catapult magazine

catapult magazine

Vol 8, Num 15 :: 2009.07.17 — 2009.07.30


I love you, (well-adjusted) man

There have been some uncomfortably close male duos in the past decade.  Think Turk and J.D. from Scrubs, Ben Affleck and Matt Damon, Jesse and Chester from Dude, Where’s My Car?, even Ren and Stimpy.  But depictions of close male friendships have reached us in the last year with unparalleled abundance, examining what it means for two men to be deeply intimate without being sexual.  With the appearance of the show Bromance last December, now the term is on everyone’s lips.  I mean, really, what guy doesn’t have a man-crush?

It has been my feeling that Americans are finally coming to grips with the social rewiring we underwent in the 1970s.  Men were increasingly allowed (if not commanded) to be intimate, sensitive, social, emotional, self-aware, even spiritual.  Now, after some initial knee-jerk reactions to it (Rambos and Reagans and Hefners), men are settling into the idea.  Truly, we can be close to our dude-friends, and comfortable with that closeness.  Kind of.

It was with some hope and interest that I went to see the movie I Love You, Man.  The basic plot seems predictable — a sensitive guy gets engaged, is disrespected for not having close male friends, tries to fraternize, ends up attracting homosexuals, finally meets a wild hetero friend who initiates him into the wilder side of manhood, triggering a conflict of intimacy between fiancé and fiancée, which is then resolved into a happy wedding.  Ho hum. 

But I found the quirky conversations between Peter (Paul Rudd) and Sydney (Jason Segel) hilarious and, in their own way, believable.  The greatest tension occurs between male and male, not between male and female.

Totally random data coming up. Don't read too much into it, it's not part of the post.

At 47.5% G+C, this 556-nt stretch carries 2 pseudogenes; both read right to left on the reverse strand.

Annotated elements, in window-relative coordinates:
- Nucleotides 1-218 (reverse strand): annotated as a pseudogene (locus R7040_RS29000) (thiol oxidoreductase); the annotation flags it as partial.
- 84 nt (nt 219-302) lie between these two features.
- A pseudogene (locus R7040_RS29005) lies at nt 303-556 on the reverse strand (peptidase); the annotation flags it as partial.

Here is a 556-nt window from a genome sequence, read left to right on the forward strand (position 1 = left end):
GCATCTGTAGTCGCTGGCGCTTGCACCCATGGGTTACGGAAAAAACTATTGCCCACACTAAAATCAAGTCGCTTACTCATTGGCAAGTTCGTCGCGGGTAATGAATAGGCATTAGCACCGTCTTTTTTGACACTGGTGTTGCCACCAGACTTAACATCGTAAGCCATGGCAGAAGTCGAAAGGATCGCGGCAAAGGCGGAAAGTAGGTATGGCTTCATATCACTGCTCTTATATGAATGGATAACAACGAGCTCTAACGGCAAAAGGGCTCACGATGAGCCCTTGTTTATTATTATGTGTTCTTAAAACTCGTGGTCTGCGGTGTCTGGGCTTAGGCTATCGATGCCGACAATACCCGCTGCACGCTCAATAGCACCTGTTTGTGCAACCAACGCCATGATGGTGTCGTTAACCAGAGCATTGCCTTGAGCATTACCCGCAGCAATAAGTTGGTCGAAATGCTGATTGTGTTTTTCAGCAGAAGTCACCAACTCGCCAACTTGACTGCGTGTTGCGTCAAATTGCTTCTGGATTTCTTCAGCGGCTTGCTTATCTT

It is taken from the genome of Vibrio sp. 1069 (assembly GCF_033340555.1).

Peter is utterly civil, but can’t seem to figure out the guy-code (think a self-conscious Michael from The Office); Sydney is the consummate man’s man, but can’t seem to navigate the waters of polite society.  The two men bond over beer, the band Rush and painful disclosures about emotional and sexual discontent.  All of a sudden, nothing is taboo or occluded.  They can open up about anything, an intimacy that ends up jeopardizing Peter’s engagement.

I was delighted to see the kind of honesty between Peter and Zooey (his fiancée, played by Rashida Jones) sparked by the bromance.  Zooey feels threatened by Sydney’s antics, and even more by the kind of emotional energy he is diverting from the couple’s pending marriage.  A guy is supposed to have male friends, apparently, but not close friends.  Besides, isn’t a man supposed to open up to a woman?  Isn’t a man supposed to be emotionally dependent and emotionally fixed on her?  The double-edged sword of bromance appears.   Maybe women like the old man after all.  But it was refreshing to see Peter and Zooey work through their complex tangle of neediness, isolation and co-dependence like real adults.

What makes the movie work in the end is Jason Segel.  His role as Sydney has to carry the full weight of laudable man culture.  He’s strong and sensitive, pointed but disarming, aggressive but apathetic, bigger than life — but in the end just an okay-looking dude with an electric guitar.  He alternates between macho man and soft-hearted bohemian so fast that you can’t help but admire the man, or at least be transfixed by him.  This furious kind of dialectic is what drives the new, well-adjusted man.  I was interested to discover, in an interview with People magazine, Segel chalks his charm up to being a socialite at heart.  But an anti-social edge is what catalyzes his splendid manly alchemy: “Somehow I was born without a sense of shame.  A lot of things that most normal people would be embarrassed to do, I just have no problem doing whatsoever.”  A man worthy of bromance indeed.

your comments

comments powered by Disqus